The River Thames gets its due

Petulia Melideo/Context Travel
A view of London's financial district from the South Bank

It’s no coincidence that rivers run through many of the world’s leading cities. Case in point: London. A new walking tour, the Tides of Time, traces the evolving relationship between the city and the Thames.

Docents from Context Travel—a network of archaeologists, historians, food critics, and other specialists—take participants on a 2.2-mile stroll along the river’s South Bank. Beginning at Tower Bridge, the route hits landmarks old and new, such as the Houses of Parliament, the replica of Shakespeare’s Globe Theater, the Tate Modern, and the London Eye.

While passing wharves and brick warehouses (some now galleries and trendy lofts), you’ll learn about the river’s industrial role and about efforts to improve its water quality. Just walking the Tides of Time does a small part to tidy up the river; Context Travel donates £5 ($9) from each ticket to Thames 21, a nonprofit that hosts periodic cleanup events.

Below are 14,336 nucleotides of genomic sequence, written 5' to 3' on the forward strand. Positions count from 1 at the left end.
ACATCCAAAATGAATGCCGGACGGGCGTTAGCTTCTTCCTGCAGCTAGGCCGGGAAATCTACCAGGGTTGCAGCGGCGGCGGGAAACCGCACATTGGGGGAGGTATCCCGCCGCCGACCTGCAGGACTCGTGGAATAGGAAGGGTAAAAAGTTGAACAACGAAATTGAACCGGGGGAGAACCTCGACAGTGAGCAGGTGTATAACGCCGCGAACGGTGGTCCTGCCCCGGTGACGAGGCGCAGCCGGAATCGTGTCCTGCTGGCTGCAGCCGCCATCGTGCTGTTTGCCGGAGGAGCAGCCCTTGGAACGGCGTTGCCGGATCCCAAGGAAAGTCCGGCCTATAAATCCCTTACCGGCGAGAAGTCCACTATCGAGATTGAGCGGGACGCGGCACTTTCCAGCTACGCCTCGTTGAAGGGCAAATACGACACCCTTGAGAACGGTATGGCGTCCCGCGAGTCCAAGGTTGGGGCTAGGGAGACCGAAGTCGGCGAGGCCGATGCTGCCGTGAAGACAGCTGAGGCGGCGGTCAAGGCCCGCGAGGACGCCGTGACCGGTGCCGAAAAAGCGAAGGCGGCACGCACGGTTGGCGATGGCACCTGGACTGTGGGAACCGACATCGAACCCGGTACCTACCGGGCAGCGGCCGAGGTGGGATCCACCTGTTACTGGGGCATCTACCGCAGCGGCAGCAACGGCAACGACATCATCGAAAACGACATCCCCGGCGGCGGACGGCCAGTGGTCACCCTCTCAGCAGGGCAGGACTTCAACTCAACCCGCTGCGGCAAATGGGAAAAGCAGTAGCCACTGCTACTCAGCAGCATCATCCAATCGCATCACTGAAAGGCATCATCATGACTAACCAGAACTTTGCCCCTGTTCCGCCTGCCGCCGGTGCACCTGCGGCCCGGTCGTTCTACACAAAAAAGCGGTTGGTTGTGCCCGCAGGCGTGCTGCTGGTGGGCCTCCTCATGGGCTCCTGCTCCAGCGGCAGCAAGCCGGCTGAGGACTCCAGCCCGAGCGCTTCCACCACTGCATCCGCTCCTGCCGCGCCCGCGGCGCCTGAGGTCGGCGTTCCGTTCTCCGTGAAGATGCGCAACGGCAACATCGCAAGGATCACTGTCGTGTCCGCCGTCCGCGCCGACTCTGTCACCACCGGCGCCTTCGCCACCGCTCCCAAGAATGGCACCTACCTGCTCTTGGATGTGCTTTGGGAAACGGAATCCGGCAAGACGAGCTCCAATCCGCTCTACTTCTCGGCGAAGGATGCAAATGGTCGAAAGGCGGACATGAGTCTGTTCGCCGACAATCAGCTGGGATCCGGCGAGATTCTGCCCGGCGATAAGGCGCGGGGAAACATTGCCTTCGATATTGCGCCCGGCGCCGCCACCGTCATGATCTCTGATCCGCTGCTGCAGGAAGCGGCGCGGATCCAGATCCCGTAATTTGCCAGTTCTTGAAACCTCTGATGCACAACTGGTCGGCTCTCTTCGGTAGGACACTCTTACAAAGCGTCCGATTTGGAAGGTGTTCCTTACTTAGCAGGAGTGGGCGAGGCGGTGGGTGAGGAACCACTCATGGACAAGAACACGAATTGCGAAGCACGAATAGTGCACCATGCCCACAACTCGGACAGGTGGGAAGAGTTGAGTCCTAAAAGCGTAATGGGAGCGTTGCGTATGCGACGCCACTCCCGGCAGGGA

Happen to be in London this Saturday, September 20? You could join a special cleanup day: the Context walk followed by a few hours of collecting trash with Thames 21 members. The Saturday event is part of the nonprofit’s annual Cleaner Thames Challenge (September 18-21, 2008).

The three-hour Tides of Time runs regularly on Wednesdays for £35 ($64) per person. No, it’s not cheap, but the walk is a highly curated experience—Context terms it a “seminar,” not a tour—and limited to just six people. Keep up with the company’s like-minded offerings in Paris, Rome, Naples, Florence, Venice, and New York City at

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